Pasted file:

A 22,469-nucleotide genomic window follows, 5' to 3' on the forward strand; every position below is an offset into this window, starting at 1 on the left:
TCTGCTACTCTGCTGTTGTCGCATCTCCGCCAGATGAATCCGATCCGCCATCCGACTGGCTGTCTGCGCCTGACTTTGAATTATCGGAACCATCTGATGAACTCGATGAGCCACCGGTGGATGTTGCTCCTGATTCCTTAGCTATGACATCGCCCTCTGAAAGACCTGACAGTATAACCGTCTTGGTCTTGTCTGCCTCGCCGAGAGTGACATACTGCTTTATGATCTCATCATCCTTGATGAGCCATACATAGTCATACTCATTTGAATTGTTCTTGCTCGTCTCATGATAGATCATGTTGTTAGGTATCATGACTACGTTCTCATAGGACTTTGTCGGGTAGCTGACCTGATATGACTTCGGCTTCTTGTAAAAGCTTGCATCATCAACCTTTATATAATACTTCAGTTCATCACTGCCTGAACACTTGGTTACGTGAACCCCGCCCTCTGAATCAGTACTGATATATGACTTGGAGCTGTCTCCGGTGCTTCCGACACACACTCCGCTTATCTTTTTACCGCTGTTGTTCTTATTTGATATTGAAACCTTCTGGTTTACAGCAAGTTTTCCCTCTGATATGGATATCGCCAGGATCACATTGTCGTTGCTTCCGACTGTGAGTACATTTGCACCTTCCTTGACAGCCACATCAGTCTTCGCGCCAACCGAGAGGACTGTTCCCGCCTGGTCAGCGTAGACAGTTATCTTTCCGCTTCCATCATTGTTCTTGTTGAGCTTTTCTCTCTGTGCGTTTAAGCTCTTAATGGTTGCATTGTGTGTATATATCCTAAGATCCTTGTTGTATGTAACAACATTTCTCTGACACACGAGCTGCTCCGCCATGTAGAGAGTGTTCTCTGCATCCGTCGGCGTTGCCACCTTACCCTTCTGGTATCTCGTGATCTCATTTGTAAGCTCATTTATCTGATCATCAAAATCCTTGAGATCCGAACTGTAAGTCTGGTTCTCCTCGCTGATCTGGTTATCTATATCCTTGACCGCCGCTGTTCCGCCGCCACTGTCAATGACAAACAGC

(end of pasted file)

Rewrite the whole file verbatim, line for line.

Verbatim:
A 22,469-nucleotide genomic window follows, 5' to 3' on the forward strand; every position below is an offset into this window, starting at 1 on the left:
TCTGCTACTCTGCTGTTGTCGCATCTCCGCCAGATGAATCCGATCCGCCATCCGACTGGCTGTCTGCGCCTGACTTTGAATTATCGGAACCATCTGATGAACTCGATGAGCCACCGGTGGATGTTGCTCCTGATTCCTTAGCTATGACATCGCCCTCTGAAAGACCTGACAGTATAACCGTCTTGGTCTTGTCTGCCTCGCCGAGAGTGACATACTGCTTTATGATCTCATCATCCTTGATGAGCCATACATAGTCATACTCATTTGAATTGTTCTTGCTCGTCTCATGATAGATCATGTTGTTAGGTATCATGACTACGTTCTCATAGGACTTTGTCGGGTAGCTGACCTGATATGACTTCGGCTTCTTGTAAAAGCTTGCATCATCAACCTTTATATAATACTTCAGTTCATCACTGCCTGAACACTTGGTTACGTGAACCCCGCCCTCTGAATCAGTACTGATATATGACTTGGAGCTGTCTCCGGTGCTTCCGACACACACTCCGCTTATCTTTTTACCGCTGTTGTTCTTATTTGATATTGAAACCTTCTGGTTTACAGCAAGTTTTCCCTCTGATATGGATATCGCCAGGATCACATTGTCGTTGCTTCCGACTGTGAGTACATTTGCACCTTCCTTGACAGCCACATCAGTCTTCGCGCCAACCGAGAGGACTGTTCCCGCCTGGTCAGCGTAGACAGTTATCTTTCCGCTTCCATCATTGTTCTTGTTGAGCTTTTCTCTCTGTGCGTTTAAGCTCTTAATGGTTGCATTGTGTGTATATATCCTAAGATCCTTGTTGTATGTAACAACATTTCTCTGACACACGAGCTGCTCCGCCATGTAGAGAGTGTTCTCTGCATCCGTCGGCGTTGCCACCTTACCCTTCTGGTATCTCGTGATCTCATTTGTAAGCTCATTTATCTGATCATCAAAATCCTTGAGATCCGAACTGTAAGTCTGGTTCTCCTCGCTGATCTGGTTATCTATATCCTTGACCGCCGCTGTTCCGCCGCCACTGTCAATGACAAACAGC